The Minister in Nicaragua ( Lane ) to the Secretary of State
[Received May 16.]
Sir: Referring to my despatch No. 788, of April 2, 1935,27 I have the honor to inform the Department that on April 26, Messrs. Edwin W. James, and George Curtis Peck called at the Legation and stated that they had arrived that morning from Granada. That afternoon I presented them to the Minister for Foreign Affairs and made arrangements for them to be received by the President, who was then at “El Diamante” at Momotombo on the Lake of Managua, on Monday morning, April 29.
Prior to the interview with the President, I presented Messrs. James and Peck to the Minister of Fomento, Doctor Isaac Montealegre, and [Page 253] to the General Manager of the National Railroad, Señor José de la Luz Guerrero, each of whom presented their views orally to Messrs. James and Peck as to the route which, in their respective opinions, should be followed.
Mr. James explained that it would be useful for him to have information on two points: (1) the route which the Nicaraguan Government desired to follow, and (2) the principal needs of the Nicaraguan Government in connection with materials and, specifically, a list of the bridges to be built, in the order of their importance.
Both Doctor Montealegre and Mr. Guerrero agreed that the route should enter Nicaragua from Costa Rica near the western coast of the Lake of Nicaragua, and follow the route already approved in the reconnaissance survey to Granada. From Granada the route should be to Tipitapa, and thence to Sebaco. Doctor Montealegre had suggested that from Sebaco the route should touch El Sauce, the northern terminal of the León–El Sauce railroad spur. Mr. Guerrero pointed out, however, that from the point of view of the interests of the railroad such a junction would be uneconomic, and it was thereupon agreed that the road should pass from Sebaco to Estelí. No final decision was made as to the route from Estelí to the Honduran border. The two alternatives suggested were (1) from Estelí to San Marcos, Honduras, and (2) from Estelí to Ocotal and thence to Yuscarán, Honduras.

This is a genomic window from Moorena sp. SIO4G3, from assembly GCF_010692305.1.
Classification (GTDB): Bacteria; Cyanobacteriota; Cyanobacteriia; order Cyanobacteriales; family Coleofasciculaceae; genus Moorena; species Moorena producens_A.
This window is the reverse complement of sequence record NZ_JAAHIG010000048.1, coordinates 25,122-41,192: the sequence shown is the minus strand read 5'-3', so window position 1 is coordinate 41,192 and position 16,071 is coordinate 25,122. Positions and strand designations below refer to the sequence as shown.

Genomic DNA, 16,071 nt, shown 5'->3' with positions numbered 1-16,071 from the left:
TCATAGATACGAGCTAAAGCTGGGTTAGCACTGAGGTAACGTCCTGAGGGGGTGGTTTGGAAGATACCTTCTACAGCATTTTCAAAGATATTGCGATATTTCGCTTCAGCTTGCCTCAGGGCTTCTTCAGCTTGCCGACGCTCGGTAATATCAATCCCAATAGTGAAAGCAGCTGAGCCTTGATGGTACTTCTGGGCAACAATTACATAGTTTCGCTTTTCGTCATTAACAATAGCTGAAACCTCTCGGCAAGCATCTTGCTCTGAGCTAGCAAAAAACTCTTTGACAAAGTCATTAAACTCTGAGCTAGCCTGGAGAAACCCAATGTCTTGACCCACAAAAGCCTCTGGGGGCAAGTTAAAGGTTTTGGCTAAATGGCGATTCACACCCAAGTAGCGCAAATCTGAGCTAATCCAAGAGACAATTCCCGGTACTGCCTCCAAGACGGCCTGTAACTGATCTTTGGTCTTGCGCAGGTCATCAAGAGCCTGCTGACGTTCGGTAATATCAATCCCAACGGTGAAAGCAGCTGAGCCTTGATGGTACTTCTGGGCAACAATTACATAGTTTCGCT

At the meeting with the President on April 29, the matter was again discussed in the presence of Messrs. James and Peck, Doctor Montealegre, Mr. Guerrero, the Under Secretary of Fomento, Doctor Federico Lacayo, and myself. It was agreed that letters, setting forth the needs of the Nicaraguan Government, should be sent to Mr. James, he promising to communicate with me through the Department as to the final decision reached.
I wish to take this opportunity to express my appreciation for the tactful manner in which Mr. James approached the Nicaraguan authorities, giving them the feeling that he was not interfering with their wishes as to the construction of the road, but at the same time giving them the benefit of his technical knowledge. Members of the government expressed to me their surprise that an American official who had never visited Nicaragua, should apparently have better knowledge than Nicaraguan officials of topographic and other conditions in Nicaragua. After Messrs. James and Peck had taken their leave, the President took the opportunity to say to me personally that his chief concern at present is the difficulty in obtaining the funds necessary to proceed with the road construction. I advised the President to await the recommendations which Mr. James will undoubtedly make regarding the technical work to be done before taking up the [Page 254] question of financing construction. I made it clear to the President, as has also been done on previous occasions, that the Congressional Act authorizing the purchase of materials to be used on the Inter-American Highway does not provide for the allotment of funds to be spent outside of the United States.
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